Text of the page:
Newswise — The COVID-19 pandemic is an example of complexity in action. From transmission networks to robustness to market collapse, scientists who study complex systems are hard at work both monitoring and modeling the epidemic, and also seeking to project the socio-economic impact of the disease, and plot paths to recovery.
To share some of their insights from the world of complexity science, researchers are posting short, blog-style transmissions every Monday at santafe.edu/COVID19.
They are available to answer questions from the media relating to their posts, which will cover topics such as why systems collapse, the nature of an evolving virus and its ecology, how networks spread disease and economic instability, the mathematics of modeling outbreaks, the way decision-making modifies disease spread, and other ideas that touch on the disease.
Below are the first ten transmissions, with new posts and experts to be added each Monday.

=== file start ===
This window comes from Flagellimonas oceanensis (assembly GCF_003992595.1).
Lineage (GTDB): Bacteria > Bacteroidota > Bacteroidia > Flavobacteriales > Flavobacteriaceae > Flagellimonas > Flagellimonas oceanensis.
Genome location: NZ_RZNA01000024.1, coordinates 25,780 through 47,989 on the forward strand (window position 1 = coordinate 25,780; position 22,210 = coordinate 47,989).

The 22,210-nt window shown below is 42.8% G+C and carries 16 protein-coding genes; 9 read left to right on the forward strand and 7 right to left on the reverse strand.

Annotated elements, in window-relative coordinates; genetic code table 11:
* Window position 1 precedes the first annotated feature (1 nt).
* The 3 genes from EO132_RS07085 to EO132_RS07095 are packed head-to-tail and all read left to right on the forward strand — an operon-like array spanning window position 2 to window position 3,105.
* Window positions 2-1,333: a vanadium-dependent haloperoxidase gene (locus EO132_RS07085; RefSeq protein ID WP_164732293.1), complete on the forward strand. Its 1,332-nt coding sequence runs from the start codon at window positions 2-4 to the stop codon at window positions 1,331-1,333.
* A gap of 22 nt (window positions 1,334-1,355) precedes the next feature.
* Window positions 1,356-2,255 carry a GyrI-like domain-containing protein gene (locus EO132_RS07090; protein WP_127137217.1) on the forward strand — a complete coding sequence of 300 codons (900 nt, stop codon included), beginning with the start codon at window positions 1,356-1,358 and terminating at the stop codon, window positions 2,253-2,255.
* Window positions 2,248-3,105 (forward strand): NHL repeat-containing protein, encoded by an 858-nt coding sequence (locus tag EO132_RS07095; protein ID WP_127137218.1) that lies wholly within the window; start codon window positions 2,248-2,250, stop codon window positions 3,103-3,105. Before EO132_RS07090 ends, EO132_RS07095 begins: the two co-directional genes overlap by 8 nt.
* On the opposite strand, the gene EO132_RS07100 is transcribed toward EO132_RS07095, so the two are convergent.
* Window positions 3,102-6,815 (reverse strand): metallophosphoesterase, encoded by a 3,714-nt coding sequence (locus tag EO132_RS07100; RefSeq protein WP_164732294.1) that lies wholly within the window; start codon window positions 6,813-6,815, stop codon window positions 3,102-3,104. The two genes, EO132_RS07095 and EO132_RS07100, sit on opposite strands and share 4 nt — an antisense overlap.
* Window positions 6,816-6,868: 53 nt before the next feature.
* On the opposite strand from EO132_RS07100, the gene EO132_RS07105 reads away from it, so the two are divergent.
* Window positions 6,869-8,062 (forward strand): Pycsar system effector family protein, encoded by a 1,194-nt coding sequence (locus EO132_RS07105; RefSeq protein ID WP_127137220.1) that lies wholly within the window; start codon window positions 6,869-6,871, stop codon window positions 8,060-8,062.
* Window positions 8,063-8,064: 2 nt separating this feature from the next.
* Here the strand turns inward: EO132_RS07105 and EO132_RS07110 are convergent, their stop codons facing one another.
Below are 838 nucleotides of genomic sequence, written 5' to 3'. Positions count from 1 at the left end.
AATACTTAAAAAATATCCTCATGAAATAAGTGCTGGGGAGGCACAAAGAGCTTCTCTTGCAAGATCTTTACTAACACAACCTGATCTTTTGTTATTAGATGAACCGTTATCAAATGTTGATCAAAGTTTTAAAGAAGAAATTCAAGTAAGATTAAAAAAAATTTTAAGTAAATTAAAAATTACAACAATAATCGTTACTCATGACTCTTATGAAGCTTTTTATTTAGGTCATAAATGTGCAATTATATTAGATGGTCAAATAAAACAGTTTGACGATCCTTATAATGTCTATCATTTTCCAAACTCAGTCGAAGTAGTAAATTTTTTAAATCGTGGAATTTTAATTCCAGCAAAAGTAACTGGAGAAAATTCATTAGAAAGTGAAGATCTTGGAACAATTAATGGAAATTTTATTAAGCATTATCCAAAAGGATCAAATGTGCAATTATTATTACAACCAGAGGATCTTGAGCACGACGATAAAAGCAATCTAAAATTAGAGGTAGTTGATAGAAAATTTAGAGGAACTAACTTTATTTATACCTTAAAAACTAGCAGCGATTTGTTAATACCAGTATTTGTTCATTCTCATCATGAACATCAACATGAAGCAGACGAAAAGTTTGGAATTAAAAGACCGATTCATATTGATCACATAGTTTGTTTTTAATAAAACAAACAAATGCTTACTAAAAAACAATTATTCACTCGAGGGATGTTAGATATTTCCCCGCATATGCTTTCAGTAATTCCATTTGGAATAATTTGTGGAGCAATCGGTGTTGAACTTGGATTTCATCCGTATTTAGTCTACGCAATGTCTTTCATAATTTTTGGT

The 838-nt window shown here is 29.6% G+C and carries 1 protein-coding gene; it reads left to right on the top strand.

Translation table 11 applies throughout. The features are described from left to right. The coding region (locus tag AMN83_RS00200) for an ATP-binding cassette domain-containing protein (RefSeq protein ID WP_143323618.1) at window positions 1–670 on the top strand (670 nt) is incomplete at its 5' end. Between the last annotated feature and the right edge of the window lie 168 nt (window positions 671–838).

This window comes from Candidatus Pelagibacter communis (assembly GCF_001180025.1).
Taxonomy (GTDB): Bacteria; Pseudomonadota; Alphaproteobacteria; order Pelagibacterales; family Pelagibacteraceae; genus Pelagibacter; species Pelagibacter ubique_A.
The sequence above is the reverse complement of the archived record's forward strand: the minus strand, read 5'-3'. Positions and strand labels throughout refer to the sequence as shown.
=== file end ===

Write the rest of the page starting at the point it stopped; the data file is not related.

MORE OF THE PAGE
- Transmission T-000: David Krakauer on Citizen-Based Medicine
- Transmission T-001: David Kinney on Why Scientists Must Make Value Judgments in a Complex Crisis
- Transmission T-002: John Harte on Reducing Conflicting Advice on Allowable Group Size
- Transmission T-003: Luu Hoang Duc and Jürgen Jost on Making the Most of Bad Data
- Transmission T-004: Simon DeDeo on Thinking Out of Equilibrium
- Transmission T-005: Andrew Dobson on the Need for Disease Models which Capture Key Complexities of Transmission
- Transmission T-006: Miguel Fuentes on Using Social Media Data to Detect Signatures of Global Crises
- Transmission T-007 Danielle Allen, E. Glen Weyl, and Rajiv Sethi on How to Reduce COVID-19 Mortality While Easing Economic Decline
- Transmission T-008: Michael Hochberg on the Importance of Timing in Restrictive Confinement
- Transmission T-009: Melanie Mitchell on How the Analogies We Live by Shape our Thoughts